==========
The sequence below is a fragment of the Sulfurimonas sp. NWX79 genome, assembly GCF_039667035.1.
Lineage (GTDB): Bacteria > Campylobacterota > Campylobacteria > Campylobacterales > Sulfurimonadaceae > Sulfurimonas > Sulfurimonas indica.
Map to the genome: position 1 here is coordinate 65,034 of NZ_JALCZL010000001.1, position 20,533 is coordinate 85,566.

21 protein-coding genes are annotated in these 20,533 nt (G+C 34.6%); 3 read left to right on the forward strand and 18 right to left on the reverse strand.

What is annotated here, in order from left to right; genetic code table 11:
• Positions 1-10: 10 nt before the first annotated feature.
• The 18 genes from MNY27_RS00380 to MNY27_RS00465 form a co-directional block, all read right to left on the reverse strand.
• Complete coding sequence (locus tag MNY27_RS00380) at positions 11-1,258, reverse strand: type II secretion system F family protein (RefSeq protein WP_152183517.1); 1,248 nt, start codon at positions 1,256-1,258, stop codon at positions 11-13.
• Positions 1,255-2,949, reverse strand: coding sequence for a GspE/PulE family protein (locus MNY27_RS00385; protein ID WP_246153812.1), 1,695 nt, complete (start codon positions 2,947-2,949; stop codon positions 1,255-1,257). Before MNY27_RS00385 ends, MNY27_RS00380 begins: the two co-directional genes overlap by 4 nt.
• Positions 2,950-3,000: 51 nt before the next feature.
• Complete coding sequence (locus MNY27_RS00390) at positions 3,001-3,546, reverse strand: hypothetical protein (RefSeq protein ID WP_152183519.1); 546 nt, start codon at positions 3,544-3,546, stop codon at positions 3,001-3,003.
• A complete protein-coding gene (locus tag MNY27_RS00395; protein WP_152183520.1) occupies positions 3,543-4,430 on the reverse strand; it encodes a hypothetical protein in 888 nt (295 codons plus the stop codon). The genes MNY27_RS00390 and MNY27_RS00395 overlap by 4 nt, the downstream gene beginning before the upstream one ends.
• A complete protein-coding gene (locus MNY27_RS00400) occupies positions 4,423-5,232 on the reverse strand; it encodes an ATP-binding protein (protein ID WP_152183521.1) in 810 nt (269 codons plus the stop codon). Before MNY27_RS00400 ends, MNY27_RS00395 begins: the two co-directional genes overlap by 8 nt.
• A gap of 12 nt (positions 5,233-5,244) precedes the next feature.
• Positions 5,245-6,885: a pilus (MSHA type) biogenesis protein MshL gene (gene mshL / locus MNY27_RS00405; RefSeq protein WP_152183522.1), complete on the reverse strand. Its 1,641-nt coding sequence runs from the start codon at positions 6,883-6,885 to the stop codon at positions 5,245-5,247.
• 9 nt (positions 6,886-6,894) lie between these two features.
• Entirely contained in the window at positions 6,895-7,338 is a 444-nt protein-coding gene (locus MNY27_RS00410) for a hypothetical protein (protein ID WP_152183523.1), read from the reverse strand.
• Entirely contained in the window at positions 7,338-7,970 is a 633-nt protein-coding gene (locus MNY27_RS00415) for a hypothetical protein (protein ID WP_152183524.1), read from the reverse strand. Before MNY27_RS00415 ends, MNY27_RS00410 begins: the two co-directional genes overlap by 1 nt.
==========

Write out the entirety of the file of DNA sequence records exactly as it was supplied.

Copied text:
The sequence below is a fragment of the Sulfurimonas sp. NWX79 genome, assembly GCF_039667035.1.
Lineage (GTDB): Bacteria > Campylobacterota > Campylobacteria > Campylobacterales > Sulfurimonadaceae > Sulfurimonas > Sulfurimonas indica.
Map to the genome: position 1 here is coordinate 65,034 of NZ_JALCZL010000001.1, position 20,533 is coordinate 85,566.

21 protein-coding genes are annotated in these 20,533 nt (G+C 34.6%); 3 read left to right on the forward strand and 18 right to left on the reverse strand.

What is annotated here, in order from left to right; genetic code table 11:
• Positions 1-10: 10 nt before the first annotated feature.
• The 18 genes from MNY27_RS00380 to MNY27_RS00465 form a co-directional block, all read right to left on the reverse strand.
• Complete coding sequence (locus tag MNY27_RS00380) at positions 11-1,258, reverse strand: type II secretion system F family protein (RefSeq protein WP_152183517.1); 1,248 nt, start codon at positions 1,256-1,258, stop codon at positions 11-13.
• Positions 1,255-2,949, reverse strand: coding sequence for a GspE/PulE family protein (locus MNY27_RS00385; protein ID WP_246153812.1), 1,695 nt, complete (start codon positions 2,947-2,949; stop codon positions 1,255-1,257). Before MNY27_RS00385 ends, MNY27_RS00380 begins: the two co-directional genes overlap by 4 nt.
• Positions 2,950-3,000: 51 nt before the next feature.
• Complete coding sequence (locus MNY27_RS00390) at positions 3,001-3,546, reverse strand: hypothetical protein (RefSeq protein ID WP_152183519.1); 546 nt, start codon at positions 3,544-3,546, stop codon at positions 3,001-3,003.
• A complete protein-coding gene (locus tag MNY27_RS00395; protein WP_152183520.1) occupies positions 3,543-4,430 on the reverse strand; it encodes a hypothetical protein in 888 nt (295 codons plus the stop codon). The genes MNY27_RS00390 and MNY27_RS00395 overlap by 4 nt, the downstream gene beginning before the upstream one ends.
• A complete protein-coding gene (locus MNY27_RS00400) occupies positions 4,423-5,232 on the reverse strand; it encodes an ATP-binding protein (protein ID WP_152183521.1) in 810 nt (269 codons plus the stop codon). Before MNY27_RS00400 ends, MNY27_RS00395 begins: the two co-directional genes overlap by 8 nt.
• A gap of 12 nt (positions 5,233-5,244) precedes the next feature.
• Positions 5,245-6,885: a pilus (MSHA type) biogenesis protein MshL gene (gene mshL / locus MNY27_RS00405; RefSeq protein WP_152183522.1), complete on the reverse strand. Its 1,641-nt coding sequence runs from the start codon at positions 6,883-6,885 to the stop codon at positions 5,245-5,247.
• 9 nt (positions 6,886-6,894) lie between these two features.
• Entirely contained in the window at positions 6,895-7,338 is a 444-nt protein-coding gene (locus MNY27_RS00410) for a hypothetical protein (protein ID WP_152183523.1), read from the reverse strand.
• Entirely contained in the window at positions 7,338-7,970 is a 633-nt protein-coding gene (locus MNY27_RS00415) for a hypothetical protein (protein ID WP_152183524.1), read from the reverse strand. Before MNY27_RS00415 ends, MNY27_RS00410 begins: the two co-directional genes overlap by 1 nt.